Portable Myoelectric Brace Use Increases Upper Extremity Recovery and Participation But Does Not Impact Kinematics in Chronic, Poststroke Hemiparesis

Nienke W. Willigenburg, Michael P. McNally, Timothy E. Hewett, Stephen J. Page

Research output: Contribution to journalArticle

3 Scopus citations

Abstract

The authors examined the efficacy of an 8-week regimen combining repetitive task-specific practice (RTP) with a myoelectric brace (RTP+Myomo) on paretic upper extremity (UE; use in valued activities, perceived recovery, and reaching kinematics) in 12 subjects (4 men; M age = 53.5 years; mean time poststroke = 61.7 months). Seven subjects were administered RTP+Myomo therapy, and 5 were administered RTP only. Both groups participated in individualized, 45-min therapy sessions occurring 3 days/week over an 8-week period. The arm, hand ability, activities of daily living, and perceptions of recovery subscales of the Stroke Impact Scale (SIS), as well as UE reaching kinematics, assessed before and after the intervention. Subjects in the RTP+Myomo group showed greater improvements on all SIS subscales, with the recovery scale reaching statistical significance (p =.03). Subjects in the RTP-only group showed a greater increase in hand velocity in the reach up task (p =.02), but no changes were observed in the range of shoulder flexion or elbow extension during reaching. None of the changes in kinematic outcome measures significantly correlated with any of the changes in SIS subscales. RTP integrating myoelectric bracing may be more beneficial than RTP only in improving self-reported function and perceptions of overall recovery. The authors observed no changes in the range of elbow extension, and no relationship between self-reported improvements and changes in reaching kinematics.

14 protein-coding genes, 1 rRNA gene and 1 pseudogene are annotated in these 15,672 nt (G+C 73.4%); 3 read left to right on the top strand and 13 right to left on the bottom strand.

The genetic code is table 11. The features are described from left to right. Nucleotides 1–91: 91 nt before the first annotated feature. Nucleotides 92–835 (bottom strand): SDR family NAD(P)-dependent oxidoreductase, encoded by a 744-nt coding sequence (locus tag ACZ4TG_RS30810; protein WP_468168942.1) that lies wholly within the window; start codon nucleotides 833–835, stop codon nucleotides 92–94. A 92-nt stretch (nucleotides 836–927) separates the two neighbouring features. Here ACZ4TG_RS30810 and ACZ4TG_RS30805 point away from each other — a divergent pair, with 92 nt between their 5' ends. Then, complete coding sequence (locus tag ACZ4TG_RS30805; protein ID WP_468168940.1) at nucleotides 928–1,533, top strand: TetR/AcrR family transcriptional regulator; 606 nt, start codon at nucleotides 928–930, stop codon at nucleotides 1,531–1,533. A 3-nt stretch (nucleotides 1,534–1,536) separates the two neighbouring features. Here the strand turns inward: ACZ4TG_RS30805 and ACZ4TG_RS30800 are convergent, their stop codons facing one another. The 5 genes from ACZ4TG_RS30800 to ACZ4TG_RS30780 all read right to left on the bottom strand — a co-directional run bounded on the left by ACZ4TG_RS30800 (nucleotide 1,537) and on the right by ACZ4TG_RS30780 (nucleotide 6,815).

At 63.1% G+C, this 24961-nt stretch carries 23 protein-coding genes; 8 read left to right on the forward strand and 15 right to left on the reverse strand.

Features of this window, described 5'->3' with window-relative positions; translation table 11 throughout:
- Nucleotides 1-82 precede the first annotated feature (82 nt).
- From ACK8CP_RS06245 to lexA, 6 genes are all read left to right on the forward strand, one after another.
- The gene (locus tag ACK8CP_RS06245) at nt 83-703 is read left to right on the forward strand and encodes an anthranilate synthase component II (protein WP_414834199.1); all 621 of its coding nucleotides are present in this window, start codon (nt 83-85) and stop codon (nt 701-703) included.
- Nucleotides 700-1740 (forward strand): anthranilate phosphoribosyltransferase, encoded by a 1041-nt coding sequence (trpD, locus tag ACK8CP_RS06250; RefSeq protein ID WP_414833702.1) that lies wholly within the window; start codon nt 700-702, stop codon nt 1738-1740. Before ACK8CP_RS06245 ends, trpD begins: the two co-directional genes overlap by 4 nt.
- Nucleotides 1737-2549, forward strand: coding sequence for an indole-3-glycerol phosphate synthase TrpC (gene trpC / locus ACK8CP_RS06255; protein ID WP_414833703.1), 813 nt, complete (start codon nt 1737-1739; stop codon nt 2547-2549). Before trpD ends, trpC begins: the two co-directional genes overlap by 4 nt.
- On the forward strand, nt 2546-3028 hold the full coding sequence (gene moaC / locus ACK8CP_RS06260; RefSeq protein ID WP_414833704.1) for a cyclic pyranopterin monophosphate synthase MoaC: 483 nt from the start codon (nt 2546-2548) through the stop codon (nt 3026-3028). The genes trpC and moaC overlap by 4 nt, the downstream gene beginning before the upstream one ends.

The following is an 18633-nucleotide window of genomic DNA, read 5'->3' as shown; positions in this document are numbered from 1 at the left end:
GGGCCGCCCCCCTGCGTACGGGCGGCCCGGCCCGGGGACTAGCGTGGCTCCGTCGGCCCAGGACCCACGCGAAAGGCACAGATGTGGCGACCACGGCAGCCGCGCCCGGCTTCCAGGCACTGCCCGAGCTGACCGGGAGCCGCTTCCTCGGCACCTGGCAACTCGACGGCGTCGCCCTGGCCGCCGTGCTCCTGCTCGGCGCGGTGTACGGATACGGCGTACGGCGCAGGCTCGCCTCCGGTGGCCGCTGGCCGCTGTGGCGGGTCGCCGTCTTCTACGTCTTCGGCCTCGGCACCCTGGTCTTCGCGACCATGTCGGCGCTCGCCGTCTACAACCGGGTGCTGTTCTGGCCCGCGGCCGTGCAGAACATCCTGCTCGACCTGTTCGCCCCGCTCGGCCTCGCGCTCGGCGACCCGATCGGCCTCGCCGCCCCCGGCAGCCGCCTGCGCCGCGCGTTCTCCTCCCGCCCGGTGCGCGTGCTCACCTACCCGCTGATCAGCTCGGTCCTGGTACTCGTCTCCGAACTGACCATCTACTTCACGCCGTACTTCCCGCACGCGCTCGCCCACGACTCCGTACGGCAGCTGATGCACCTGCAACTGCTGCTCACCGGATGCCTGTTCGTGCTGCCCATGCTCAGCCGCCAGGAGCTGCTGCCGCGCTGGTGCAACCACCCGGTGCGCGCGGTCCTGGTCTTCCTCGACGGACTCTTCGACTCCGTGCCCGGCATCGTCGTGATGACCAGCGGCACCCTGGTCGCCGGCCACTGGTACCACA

Original languageEnglish (US)
Pages (from-to)46-54
Number of pages9
JournalJournal of Motor Behavior
Volume49
Issue number1
DOIs
StatePublished - Jan 2 2017

Keywords

  • hemiplegia
  • kinematics
  • neurorehabilitation
  • stroke

ASJC Scopus subject areas

  • Biophysics
  • Orthopedics and Sports Medicine
  • Experimental and Cognitive Psychology
  • Cognitive Neuroscience

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